By comparison, the U.S. government spends about $30 billion on health research each year and $80 billion annually on defense research. Federal investment helps push promising energy technology in universities or national laboratories, Cuttino said. Then it has languished. Ramping up energy technology requires significant investment, she said. “It’s not like Google, where it can be developed by two guys in a garage,” she said. “It has to be scaled.”
The Gates investment group “has really targeted that valley of death” where promising technologies perish for lack of investment, Cuttino said. Some scientists have to “rent out a factory” to determine if their idea is commercially viable, she said. “They just don’t have the infrastructure to do it themselves.”
Changes sought in government policy
Another vital piece to the puzzle: government policies that support low- or carbon-free energies, said Robert C. Brown, an engineering professor at Iowa State University. “We have to make sure that renewable fuels don’t just complement petroleum. They need to actually displace them,” said Brown, who is developing a process that can turn biomass like Heaton’s miscanthus into renewable fuels and chemicals. It creates a carbon byproduct — called biochar — that can be used to enrich depleted soils.
Brown said a carbon tax, for example, could discourage consumers from using fossil-based fuels — and generate money to develop new technologies. But even a “whiff of a tax” could spark a voter rebellion, “which is why politicians stay away” from that idea, he said. “I haven’t a clue how you convince voters that it’s worthwhile.”
Tinker, the Texas energy expert, said politicians rarely get policy right when it comes to energy. “Every time governments try to legislate energy changes, unintended consequences happen,” he said.
And even with government support, energy changes happen slowly, Tinker said, noting that wind and solar are still only a small portion of the U.S. electric generation mix after three decades of development. Wind and solar provided about 5 percent of total U.S. electricity in 2014, according to the U.S. Energy Information Administration.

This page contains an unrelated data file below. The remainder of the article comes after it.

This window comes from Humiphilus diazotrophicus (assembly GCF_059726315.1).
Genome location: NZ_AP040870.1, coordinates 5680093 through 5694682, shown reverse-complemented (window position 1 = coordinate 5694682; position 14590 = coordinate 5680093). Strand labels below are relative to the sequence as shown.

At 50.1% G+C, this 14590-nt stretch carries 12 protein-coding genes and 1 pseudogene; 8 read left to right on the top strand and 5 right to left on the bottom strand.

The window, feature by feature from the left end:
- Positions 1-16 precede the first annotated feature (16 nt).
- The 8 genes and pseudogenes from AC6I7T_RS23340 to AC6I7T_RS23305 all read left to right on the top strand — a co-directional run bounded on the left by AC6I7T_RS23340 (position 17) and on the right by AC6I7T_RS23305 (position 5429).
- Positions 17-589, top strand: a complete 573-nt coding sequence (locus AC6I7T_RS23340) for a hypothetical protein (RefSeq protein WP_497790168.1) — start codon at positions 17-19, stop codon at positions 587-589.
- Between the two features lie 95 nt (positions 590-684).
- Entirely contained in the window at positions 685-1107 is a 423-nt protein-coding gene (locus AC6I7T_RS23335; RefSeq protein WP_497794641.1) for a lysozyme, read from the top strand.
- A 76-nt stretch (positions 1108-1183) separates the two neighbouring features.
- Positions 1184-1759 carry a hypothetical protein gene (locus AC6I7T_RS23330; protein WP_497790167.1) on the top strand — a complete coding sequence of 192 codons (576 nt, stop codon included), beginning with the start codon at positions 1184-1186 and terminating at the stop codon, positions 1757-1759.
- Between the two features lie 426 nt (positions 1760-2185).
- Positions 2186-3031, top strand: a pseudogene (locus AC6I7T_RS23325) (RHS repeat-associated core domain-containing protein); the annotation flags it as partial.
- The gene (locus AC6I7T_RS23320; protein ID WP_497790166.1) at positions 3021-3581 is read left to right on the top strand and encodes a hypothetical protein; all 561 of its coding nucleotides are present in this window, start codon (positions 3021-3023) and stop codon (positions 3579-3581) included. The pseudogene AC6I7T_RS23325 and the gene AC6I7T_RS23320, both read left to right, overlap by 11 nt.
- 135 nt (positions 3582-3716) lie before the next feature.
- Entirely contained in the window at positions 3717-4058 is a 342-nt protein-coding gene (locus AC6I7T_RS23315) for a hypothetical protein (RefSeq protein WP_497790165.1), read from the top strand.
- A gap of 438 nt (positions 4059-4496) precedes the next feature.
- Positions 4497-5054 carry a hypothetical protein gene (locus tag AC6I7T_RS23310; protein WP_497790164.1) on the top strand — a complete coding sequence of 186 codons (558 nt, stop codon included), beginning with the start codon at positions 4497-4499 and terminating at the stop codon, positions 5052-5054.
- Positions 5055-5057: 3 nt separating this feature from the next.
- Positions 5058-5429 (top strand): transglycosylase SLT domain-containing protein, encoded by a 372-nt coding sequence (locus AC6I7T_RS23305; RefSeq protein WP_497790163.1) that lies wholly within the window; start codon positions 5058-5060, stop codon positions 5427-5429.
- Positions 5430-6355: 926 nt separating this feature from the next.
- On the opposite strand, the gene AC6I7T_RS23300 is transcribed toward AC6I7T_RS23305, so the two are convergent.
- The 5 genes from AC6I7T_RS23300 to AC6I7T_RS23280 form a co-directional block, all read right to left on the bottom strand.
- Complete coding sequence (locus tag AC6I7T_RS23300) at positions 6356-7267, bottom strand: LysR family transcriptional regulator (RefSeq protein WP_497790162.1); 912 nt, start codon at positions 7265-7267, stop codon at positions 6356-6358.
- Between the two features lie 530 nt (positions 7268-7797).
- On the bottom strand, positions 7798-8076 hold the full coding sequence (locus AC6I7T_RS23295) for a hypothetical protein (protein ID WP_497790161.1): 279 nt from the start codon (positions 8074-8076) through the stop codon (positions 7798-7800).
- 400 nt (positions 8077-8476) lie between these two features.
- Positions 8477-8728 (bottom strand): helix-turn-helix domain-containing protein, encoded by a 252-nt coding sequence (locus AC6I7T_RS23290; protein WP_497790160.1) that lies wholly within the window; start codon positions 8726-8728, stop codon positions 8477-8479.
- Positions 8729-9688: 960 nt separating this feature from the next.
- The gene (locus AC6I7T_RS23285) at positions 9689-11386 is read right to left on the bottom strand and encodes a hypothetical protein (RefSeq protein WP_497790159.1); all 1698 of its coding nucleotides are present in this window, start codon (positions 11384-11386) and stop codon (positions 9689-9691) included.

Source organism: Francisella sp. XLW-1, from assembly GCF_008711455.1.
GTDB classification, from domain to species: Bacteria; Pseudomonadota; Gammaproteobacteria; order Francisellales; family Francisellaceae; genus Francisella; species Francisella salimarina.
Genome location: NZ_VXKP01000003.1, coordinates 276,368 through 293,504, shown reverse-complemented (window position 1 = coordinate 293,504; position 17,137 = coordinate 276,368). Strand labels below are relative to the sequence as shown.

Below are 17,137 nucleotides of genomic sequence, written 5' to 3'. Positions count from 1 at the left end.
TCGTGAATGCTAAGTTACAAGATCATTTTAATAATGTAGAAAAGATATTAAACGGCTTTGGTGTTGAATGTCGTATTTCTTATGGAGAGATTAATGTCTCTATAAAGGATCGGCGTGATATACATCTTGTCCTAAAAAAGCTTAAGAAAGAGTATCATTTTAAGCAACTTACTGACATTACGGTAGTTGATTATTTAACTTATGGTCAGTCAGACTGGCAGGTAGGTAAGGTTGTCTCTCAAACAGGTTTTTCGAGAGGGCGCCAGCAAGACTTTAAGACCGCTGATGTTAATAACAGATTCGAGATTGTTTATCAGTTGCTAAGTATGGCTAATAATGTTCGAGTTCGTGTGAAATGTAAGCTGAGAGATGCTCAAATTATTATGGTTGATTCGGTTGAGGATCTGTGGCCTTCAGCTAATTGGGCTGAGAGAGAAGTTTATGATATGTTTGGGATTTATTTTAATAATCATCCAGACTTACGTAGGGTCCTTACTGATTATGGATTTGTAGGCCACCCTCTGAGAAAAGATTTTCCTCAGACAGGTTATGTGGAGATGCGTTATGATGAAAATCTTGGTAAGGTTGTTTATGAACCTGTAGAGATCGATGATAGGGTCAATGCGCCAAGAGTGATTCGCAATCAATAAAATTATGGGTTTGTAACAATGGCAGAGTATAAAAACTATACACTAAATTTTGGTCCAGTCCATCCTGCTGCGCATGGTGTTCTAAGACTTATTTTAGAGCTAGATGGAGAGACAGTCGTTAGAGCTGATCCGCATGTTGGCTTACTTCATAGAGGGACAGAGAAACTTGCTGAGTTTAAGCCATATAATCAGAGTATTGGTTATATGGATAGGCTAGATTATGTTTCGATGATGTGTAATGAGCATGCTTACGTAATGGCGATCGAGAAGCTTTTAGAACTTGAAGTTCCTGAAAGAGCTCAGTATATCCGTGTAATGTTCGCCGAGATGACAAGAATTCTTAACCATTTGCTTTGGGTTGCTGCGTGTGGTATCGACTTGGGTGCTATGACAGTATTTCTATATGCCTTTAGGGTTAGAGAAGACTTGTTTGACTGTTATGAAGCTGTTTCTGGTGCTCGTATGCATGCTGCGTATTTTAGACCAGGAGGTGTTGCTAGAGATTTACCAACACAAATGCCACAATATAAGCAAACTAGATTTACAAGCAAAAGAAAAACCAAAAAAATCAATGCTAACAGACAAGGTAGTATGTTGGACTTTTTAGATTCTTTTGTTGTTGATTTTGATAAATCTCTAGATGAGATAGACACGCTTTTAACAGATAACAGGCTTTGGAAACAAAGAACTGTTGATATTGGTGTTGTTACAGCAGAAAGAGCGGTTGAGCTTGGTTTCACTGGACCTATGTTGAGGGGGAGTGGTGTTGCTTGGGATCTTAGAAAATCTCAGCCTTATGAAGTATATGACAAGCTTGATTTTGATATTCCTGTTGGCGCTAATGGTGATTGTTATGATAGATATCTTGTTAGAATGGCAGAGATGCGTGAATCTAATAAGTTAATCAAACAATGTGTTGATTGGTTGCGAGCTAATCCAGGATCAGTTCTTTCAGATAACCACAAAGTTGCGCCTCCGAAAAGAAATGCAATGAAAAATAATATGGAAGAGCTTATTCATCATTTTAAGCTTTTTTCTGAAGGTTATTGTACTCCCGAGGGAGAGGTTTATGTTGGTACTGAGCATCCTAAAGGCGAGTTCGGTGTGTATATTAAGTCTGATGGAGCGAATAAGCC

Heather Zichal, a former assistant to Obama on energy and climate change, said the president’s Clean Power Plan is already pushing utilities to shift to cleaner fuels — to natural gas, for example, over coal — and to add wind and solar. The controversial plan requires states to cut carbon pollution emissions by an average of about 30 percent below 2005 levels.
Costs are falling for renewable energy, solar in particular, and improvements in storing power will broaden its adoption, said Zichal, a senior fellow at the Atlantic Council, a Washington think tank. “We have to stop acting like this is an insurmountable challenge.
“It’s not going to happen overnight … but there are great opportunities,” she said, adding that Americans also will see energy efficiency gains in smart technology that manages the grids that deliver electricity to consumers, who also can monitor energy use in their homes. “Some of those technologies exist today — and some are still in the heads of our great innovators,” Zichal said.
Accelerating the pace of success, and failures, will be critical to getting to the right answers, said Third Way’s Freed. Private investors can “rigorously demand success or fast failure, much better than government can do,” he said.
Fast failure is a big piece of Francis’ job at Caltech.
She’s trying to find the catalyst that will turn sunshine, carbon dioxide and water into fuel such as methane or ethanol. The process seeks to replicate what happens naturally in plants through photosynthesis.
“One of my mantras is: It’s OK to fail, but you need to fail fast,” Francis said. “You don’t want to spend a lot of time on something that ultimately won’t work. You have to work quickly, learn from your mistakes, and go back to the drawing board.
“You don’t know when you’re going to find” a breakthrough, Francis said. But when you do, “then it’s full steam ahead.”
One Nation forums
A forum Thursday Jan. 14 in Iowa, on the future of energy, kicks off the USA TODAY Network’s One Nation series — 10 events in 10 cities on key topics shaping the presidential election.
Thursday’s forum in Des Moines will come less than three weeks before the Iowa caucuses. The second One Nation forum, focused on health care, will be held in February in Reno, Nevada, ahead of that state’s caucuses. The third forum, in March in Phoenix, Arizona, will focus on immigration.
For information on the One Nation forums, go to onenation.usatoday.com.
Calculate your carbon footprint
Are you helping or hindering the effort to reduce carbon emissions? Here’s where you can go to calculate your carbon footprint: